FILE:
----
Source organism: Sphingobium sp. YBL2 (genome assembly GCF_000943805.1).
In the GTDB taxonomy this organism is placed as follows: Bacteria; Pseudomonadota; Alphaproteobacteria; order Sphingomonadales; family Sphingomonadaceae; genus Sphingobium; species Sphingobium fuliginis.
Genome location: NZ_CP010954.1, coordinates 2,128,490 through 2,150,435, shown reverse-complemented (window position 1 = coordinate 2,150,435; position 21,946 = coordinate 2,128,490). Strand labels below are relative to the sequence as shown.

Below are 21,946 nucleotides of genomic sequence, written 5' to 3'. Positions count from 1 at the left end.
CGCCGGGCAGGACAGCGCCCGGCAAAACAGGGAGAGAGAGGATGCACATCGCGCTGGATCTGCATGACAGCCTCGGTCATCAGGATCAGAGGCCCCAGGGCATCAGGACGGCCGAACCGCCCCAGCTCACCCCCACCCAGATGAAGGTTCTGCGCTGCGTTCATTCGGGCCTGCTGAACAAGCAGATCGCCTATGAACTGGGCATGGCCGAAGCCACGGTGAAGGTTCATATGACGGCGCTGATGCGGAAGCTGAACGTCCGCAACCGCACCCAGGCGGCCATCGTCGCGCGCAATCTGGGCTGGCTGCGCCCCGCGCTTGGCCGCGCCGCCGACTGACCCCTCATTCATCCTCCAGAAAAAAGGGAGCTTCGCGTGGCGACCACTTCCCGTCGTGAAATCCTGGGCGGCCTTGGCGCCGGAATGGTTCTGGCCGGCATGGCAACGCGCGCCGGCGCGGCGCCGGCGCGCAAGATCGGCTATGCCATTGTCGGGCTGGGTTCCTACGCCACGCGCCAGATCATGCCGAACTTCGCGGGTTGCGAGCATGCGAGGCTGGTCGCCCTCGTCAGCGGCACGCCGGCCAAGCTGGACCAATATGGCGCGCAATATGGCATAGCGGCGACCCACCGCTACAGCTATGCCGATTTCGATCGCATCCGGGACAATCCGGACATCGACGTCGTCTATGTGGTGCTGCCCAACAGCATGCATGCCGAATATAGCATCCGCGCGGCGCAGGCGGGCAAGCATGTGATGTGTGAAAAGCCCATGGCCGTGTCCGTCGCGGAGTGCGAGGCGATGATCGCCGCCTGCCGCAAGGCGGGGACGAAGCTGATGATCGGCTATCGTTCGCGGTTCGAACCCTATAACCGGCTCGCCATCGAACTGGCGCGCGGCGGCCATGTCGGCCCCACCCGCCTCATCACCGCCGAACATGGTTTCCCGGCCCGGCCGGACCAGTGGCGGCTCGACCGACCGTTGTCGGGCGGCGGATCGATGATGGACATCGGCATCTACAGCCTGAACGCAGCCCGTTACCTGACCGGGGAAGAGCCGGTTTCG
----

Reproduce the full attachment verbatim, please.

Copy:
Source organism: Sphingobium sp. YBL2 (genome assembly GCF_000943805.1).
In the GTDB taxonomy this organism is placed as follows: Bacteria; Pseudomonadota; Alphaproteobacteria; order Sphingomonadales; family Sphingomonadaceae; genus Sphingobium; species Sphingobium fuliginis.
Genome location: NZ_CP010954.1, coordinates 2,128,490 through 2,150,435, shown reverse-complemented (window position 1 = coordinate 2,150,435; position 21,946 = coordinate 2,128,490). Strand labels below are relative to the sequence as shown.

Below are 21,946 nucleotides of genomic sequence, written 5' to 3'. Positions count from 1 at the left end.
CGCCGGGCAGGACAGCGCCCGGCAAAACAGGGAGAGAGAGGATGCACATCGCGCTGGATCTGCATGACAGCCTCGGTCATCAGGATCAGAGGCCCCAGGGCATCAGGACGGCCGAACCGCCCCAGCTCACCCCCACCCAGATGAAGGTTCTGCGCTGCGTTCATTCGGGCCTGCTGAACAAGCAGATCGCCTATGAACTGGGCATGGCCGAAGCCACGGTGAAGGTTCATATGACGGCGCTGATGCGGAAGCTGAACGTCCGCAACCGCACCCAGGCGGCCATCGTCGCGCGCAATCTGGGCTGGCTGCGCCCCGCGCTTGGCCGCGCCGCCGACTGACCCCTCATTCATCCTCCAGAAAAAAGGGAGCTTCGCGTGGCGACCACTTCCCGTCGTGAAATCCTGGGCGGCCTTGGCGCCGGAATGGTTCTGGCCGGCATGGCAACGCGCGCCGGCGCGGCGCCGGCGCGCAAGATCGGCTATGCCATTGTCGGGCTGGGTTCCTACGCCACGCGCCAGATCATGCCGAACTTCGCGGGTTGCGAGCATGCGAGGCTGGTCGCCCTCGTCAGCGGCACGCCGGCCAAGCTGGACCAATATGGCGCGCAATATGGCATAGCGGCGACCCACCGCTACAGCTATGCCGATTTCGATCGCATCCGGGACAATCCGGACATCGACGTCGTCTATGTGGTGCTGCCCAACAGCATGCATGCCGAATATAGCATCCGCGCGGCGCAGGCGGGCAAGCATGTGATGTGTGAAAAGCCCATGGCCGTGTCCGTCGCGGAGTGCGAGGCGATGATCGCCGCCTGCCGCAAGGCGGGGACGAAGCTGATGATCGGCTATCGTTCGCGGTTCGAACCCTATAACCGGCTCGCCATCGAACTGGCGCGCGGCGGCCATGTCGGCCCCACCCGCCTCATCACCGCCGAACATGGTTTCCCGGCCCGGCCGGACCAGTGGCGGCTCGACCGACCGTTGTCGGGCGGCGGATCGATGATGGACATCGGCATCTACAGCCTGAACGCAGCCCGTTACCTGACCGGGGAAGAGCCGGTTTCG